The subwavelength confinement of surface plasmon polariton (SPP) has been revolutionizing the way we control light at the nanoscale and holds promise for future optical information technology and optoelectronics1,2,3. Coupling propagating light to SPPs is therefore a primary interest for both fundamental studies and practical on-chip applications4. Prisms, holographic gratings and tailor-made plasmonic particles are commonly used for this purpose to compensate the momentum mismatch between SPPs and propagation waves5,6,7,8,9. However, these conventional methods usually provide a limited dynamic tunability unless sophisticated electrical or optical tuning on the material and geometrical parameters is employed9,10,11,12,13. On the other hand, many attentions have been paid to the spin–orbit interaction of light using geometric-phase-enabled optical and plasmonic systems14,15,16,17,18,19,20,21. Together with the recent developments of resonator-based22–27 and geometric-phase-enabled metasurfaces28,29,30,31,32,33, it offers an alternative route to excite SPPs through spin–orbit interaction with opposite geometric phases for the two spins. The associated spin-dependent phenomena can be regarded as the optical spin-Hall effect (OSHE)34,35,36,37,38,39,40 in a more general context about spin splitting of orbitals18,32,33,41,42,43. For example, a flip of the incident spin (circular polarization) can cause a split of beam displacement18,42, or a reverse in propagation direction32,33 of a propagating SPP. However, the time-reversely related SPP profiles, from the opposite geometric phases, generated with the two normal incident spins in these cases have so far only demonstrated simple and symmetric splitting of the two spins, known as OSHE. Without a proper geometric phase design scheme, the generated SPP profiles from OSHE are far from arbitrary and independent for the two spins. It refrains us to fully exploit the potential of OSHE and to allow the two spins to work cooperatively in a flexible manner.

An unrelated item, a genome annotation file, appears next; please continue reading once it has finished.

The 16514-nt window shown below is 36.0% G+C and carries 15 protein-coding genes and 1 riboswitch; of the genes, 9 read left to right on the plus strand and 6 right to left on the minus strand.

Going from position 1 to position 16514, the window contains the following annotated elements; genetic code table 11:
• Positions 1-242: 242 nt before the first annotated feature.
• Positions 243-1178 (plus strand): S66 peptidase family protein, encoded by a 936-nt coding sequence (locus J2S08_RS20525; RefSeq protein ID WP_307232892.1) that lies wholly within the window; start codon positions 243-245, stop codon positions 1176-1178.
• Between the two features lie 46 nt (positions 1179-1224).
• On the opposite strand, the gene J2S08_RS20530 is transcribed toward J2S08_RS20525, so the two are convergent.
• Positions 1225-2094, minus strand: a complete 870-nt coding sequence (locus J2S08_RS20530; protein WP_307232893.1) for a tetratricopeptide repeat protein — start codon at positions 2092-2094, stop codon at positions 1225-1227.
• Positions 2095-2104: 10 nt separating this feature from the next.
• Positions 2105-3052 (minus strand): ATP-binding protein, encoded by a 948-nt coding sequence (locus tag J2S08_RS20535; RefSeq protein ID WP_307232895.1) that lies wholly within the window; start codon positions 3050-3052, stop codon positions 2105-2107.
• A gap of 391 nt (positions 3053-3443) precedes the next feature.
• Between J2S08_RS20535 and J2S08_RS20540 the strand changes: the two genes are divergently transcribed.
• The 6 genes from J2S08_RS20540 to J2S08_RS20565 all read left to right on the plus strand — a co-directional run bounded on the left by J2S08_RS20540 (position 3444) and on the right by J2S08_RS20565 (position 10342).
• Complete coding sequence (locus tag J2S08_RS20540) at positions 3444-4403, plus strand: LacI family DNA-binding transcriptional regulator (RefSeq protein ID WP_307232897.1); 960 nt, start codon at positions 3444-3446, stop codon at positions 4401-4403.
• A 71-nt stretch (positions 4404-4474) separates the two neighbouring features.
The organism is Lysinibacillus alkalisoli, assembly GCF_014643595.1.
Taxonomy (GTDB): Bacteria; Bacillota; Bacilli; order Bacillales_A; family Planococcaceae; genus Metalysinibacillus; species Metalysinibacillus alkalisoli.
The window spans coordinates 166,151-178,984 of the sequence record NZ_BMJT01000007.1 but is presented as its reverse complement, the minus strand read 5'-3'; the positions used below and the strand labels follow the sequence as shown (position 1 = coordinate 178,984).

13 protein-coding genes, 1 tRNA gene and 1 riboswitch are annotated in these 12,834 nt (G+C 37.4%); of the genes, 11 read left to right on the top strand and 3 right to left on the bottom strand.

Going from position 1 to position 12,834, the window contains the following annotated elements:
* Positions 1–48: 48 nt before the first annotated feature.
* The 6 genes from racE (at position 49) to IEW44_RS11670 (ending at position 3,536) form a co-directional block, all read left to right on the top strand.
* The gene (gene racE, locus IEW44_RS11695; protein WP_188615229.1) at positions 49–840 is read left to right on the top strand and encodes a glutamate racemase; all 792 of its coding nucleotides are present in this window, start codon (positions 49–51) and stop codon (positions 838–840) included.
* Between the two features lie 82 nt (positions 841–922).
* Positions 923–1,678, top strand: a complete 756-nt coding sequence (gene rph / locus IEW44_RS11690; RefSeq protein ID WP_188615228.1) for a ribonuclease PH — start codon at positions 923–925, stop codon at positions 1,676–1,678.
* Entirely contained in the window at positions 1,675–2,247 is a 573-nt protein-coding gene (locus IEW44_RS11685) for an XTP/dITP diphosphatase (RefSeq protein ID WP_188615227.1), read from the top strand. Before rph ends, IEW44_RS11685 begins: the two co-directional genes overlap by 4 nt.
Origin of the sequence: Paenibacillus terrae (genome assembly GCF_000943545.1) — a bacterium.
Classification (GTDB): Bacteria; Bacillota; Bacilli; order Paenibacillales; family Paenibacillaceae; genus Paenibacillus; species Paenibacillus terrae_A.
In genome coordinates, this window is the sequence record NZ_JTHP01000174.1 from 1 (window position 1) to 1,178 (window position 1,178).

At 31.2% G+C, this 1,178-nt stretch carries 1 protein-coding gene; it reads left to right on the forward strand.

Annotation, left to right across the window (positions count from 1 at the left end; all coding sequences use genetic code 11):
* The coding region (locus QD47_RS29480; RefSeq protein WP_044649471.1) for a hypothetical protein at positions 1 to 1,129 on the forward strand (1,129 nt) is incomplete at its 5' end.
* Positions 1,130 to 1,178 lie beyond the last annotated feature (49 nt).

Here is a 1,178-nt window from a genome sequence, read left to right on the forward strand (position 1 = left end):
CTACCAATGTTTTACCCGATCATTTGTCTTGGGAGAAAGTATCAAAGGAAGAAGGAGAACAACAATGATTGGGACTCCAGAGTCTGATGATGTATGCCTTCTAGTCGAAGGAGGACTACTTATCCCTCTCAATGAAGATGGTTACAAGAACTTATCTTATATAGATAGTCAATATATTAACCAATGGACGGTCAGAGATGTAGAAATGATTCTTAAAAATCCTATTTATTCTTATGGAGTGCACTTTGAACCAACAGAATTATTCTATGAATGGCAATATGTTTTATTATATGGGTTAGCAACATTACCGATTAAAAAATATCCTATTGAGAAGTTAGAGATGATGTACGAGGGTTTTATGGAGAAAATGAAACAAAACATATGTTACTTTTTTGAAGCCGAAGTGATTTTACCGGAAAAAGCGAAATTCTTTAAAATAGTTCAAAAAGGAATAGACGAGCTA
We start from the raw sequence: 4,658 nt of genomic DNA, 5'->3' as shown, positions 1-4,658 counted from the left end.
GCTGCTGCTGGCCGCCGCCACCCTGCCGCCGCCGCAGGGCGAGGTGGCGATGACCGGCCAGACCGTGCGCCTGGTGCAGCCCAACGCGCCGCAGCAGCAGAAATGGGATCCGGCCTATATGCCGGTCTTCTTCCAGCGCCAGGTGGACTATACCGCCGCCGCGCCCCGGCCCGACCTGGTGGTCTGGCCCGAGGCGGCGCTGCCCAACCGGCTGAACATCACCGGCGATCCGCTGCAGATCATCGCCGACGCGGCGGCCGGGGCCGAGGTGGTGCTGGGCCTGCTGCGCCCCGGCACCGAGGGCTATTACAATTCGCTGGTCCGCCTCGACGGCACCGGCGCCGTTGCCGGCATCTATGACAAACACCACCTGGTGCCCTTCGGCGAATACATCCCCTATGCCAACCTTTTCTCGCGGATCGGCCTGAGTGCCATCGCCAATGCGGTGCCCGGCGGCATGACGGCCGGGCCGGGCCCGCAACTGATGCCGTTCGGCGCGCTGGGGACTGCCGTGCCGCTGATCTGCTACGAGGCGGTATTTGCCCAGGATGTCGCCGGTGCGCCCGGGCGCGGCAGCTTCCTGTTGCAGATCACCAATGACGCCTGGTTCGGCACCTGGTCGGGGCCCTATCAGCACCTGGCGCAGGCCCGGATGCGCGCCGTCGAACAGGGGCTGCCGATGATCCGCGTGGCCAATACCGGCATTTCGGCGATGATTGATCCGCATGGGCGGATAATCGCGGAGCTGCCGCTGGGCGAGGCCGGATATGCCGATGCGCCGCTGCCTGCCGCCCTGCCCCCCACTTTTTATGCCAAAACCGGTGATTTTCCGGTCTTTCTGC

Here we demonstrate coherent and independent control of SPP orbitals for the two opposite spins using multiple rings of nano-slots with properly designed orientations on a metasurface. These controls range from generating different focal spots to generating independent complicated profiles for the two spins. This is made possible in this work by establishing a geometric phase matching scheme, which gives the orientation profile of the nano-slots from the superimposition of the target SPP profiles for the two spins. This scheme provides us to achieve arbitrary OSHE. Resulting from this independence of spin splitting, we further demonstrate the two opposite spins can cooperate with each other. For example, we can dynamically tune the phases and amplitudes of the designated SPP orbitals. Such coherent control can further provide us the capability to assemble a series of individually designed ‘time’ frames as a motion picture being played back by rotating the linear polarization of the incident light. This is a form of spin-enabled coherent control44,45,46 and provides a unique way in achieving tunable orbital motions in plasmonics. For example, it can be used as tip-free near-field scanning optical microscopy47, polarization-steering plasmonic tweezers48, and coherent inputs of SPP devices (coherent logic gate, transistor, etc.)49.